A: I think it’s the volume of the data that will be transferred from one point to another that’s going to be one of the challenging aspects – how the data comes to the station and is then disseminated to the user. We’re solving that challenge by building a dashboard where users can come to a website. They’ll be able to see a map and they can draw a rectangular cross-section or some sort of polygons. And we will deliver the data for that particular area.

Q: Are there any competitors that you are dealing with? What would you say makes GalaxEye stand out?

A: There are few global players who are already there, but will compete with them by advancing our technology. There are people who are doing satellite imagery using single sensor-based imaging. Where we come in is the multi-sensor fusion. That’s where we differentiate ourselves.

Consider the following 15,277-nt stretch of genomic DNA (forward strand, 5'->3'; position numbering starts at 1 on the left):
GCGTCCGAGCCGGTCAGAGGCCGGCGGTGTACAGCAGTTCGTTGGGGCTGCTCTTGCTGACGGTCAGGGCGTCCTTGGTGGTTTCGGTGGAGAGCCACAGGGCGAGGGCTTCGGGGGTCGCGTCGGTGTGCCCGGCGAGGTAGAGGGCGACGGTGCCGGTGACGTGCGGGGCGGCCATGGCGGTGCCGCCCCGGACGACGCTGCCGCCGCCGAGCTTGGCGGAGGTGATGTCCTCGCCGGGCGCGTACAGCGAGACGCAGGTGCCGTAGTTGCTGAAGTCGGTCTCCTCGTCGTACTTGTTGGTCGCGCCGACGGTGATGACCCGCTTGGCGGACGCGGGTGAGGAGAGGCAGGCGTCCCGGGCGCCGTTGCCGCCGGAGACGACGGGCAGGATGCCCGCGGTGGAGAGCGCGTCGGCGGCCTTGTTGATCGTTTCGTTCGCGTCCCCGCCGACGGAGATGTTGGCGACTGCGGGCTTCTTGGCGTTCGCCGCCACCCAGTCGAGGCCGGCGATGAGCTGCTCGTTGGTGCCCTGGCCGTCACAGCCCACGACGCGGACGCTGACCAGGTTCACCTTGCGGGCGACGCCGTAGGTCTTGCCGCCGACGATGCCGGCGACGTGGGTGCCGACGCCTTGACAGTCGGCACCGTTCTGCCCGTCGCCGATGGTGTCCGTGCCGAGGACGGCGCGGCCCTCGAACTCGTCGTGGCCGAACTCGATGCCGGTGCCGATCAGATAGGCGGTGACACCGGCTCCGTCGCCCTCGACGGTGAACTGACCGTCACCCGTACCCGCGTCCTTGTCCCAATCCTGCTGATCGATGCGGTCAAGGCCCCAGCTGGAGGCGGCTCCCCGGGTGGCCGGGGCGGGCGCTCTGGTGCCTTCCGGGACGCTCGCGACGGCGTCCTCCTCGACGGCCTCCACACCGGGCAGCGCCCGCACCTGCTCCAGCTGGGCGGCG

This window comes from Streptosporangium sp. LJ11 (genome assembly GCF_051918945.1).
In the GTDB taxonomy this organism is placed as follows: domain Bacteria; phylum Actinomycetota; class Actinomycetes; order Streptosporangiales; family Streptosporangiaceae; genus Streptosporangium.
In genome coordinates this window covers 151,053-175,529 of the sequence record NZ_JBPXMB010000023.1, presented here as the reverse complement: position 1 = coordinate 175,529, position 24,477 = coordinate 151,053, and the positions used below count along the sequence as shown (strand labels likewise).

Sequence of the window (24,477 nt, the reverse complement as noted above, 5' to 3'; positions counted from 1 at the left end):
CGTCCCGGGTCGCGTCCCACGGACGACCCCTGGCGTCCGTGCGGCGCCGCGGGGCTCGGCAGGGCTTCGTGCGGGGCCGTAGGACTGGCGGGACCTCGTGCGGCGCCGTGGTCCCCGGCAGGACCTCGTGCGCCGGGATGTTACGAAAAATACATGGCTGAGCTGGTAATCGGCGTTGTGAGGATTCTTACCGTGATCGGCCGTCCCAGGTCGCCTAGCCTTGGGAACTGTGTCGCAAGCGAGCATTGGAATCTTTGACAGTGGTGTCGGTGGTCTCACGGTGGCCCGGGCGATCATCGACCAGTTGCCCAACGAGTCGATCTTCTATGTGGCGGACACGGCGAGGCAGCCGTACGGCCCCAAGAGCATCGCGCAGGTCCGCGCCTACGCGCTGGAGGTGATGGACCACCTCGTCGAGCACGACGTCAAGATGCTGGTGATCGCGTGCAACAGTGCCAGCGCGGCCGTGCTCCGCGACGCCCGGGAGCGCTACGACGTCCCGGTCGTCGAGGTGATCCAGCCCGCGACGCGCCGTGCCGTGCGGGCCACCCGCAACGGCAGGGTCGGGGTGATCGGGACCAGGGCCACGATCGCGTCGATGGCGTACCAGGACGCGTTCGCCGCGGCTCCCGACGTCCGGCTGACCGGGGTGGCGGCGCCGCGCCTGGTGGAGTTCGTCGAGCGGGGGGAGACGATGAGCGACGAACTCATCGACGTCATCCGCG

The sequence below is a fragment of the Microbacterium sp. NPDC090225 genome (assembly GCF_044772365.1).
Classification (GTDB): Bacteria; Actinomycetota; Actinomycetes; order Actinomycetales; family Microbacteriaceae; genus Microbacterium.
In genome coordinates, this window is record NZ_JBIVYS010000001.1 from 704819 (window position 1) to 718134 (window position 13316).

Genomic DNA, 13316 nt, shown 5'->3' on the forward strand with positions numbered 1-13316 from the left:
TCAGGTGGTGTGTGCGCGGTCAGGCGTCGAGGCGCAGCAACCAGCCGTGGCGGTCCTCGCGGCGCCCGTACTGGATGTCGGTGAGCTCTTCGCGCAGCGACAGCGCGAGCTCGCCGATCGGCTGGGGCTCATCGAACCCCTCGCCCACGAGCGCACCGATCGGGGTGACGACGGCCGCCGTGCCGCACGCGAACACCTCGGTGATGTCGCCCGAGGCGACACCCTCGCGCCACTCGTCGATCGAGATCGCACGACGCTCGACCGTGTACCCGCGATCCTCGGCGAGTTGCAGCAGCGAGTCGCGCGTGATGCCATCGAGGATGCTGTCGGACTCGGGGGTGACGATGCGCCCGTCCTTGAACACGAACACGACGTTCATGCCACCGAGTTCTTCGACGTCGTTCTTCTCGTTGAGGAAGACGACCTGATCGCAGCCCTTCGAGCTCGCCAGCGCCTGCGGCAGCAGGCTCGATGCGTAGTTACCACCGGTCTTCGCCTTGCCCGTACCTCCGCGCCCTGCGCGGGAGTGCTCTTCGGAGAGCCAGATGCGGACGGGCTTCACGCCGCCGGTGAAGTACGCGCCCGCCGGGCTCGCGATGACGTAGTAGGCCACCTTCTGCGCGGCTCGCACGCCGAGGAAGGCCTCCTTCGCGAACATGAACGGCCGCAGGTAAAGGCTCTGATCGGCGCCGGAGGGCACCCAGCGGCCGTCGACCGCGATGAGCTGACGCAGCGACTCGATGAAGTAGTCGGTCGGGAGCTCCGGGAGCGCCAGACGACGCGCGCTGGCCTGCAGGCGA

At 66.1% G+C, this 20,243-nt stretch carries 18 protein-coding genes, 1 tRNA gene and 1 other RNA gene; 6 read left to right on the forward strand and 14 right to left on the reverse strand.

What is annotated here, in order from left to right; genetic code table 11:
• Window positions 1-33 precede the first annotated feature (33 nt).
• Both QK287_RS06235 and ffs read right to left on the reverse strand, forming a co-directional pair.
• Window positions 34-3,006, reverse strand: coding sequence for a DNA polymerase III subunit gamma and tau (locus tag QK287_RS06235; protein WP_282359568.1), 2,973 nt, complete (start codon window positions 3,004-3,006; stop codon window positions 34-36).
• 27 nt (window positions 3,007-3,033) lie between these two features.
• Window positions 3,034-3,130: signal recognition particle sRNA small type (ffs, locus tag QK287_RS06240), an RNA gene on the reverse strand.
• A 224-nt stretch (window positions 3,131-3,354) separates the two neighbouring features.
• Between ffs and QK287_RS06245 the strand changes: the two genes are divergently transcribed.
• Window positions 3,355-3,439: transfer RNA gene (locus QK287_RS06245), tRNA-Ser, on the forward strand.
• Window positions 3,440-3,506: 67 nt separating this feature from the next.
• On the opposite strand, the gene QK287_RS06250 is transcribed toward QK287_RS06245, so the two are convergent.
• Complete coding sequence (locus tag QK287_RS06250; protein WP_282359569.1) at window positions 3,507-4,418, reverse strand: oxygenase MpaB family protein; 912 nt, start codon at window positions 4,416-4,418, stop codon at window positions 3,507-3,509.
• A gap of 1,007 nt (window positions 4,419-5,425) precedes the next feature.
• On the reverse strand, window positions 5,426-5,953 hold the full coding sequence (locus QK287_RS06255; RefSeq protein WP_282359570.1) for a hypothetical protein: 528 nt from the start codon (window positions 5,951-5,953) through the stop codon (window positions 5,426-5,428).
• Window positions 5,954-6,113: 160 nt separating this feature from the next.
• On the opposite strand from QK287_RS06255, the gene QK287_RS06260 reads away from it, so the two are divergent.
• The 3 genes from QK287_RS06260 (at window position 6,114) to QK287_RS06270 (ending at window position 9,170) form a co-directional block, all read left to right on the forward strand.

“GalaxEye’s biggest strength is our team”

We’ve done Avishkar Hyperloop in the past and we have some sort of know-how of how deep tech projects really move ahead. Secondly, we are lucky to have mentors who have been working in this field. So it’s the entire team of founders, employees, and mentors that’s our biggest strength. 

Apart from that, it’s also the differentiation that we bring to the table that’s very important for the customers. Generally, when you enter space tech, you don’t always think about the customer. You only think about making the technology feasible. But our focus has been to serve the customer from day one. I think our customer-centric approach and our team capacity are our advantages.

Q: What future plans do you have for your firm?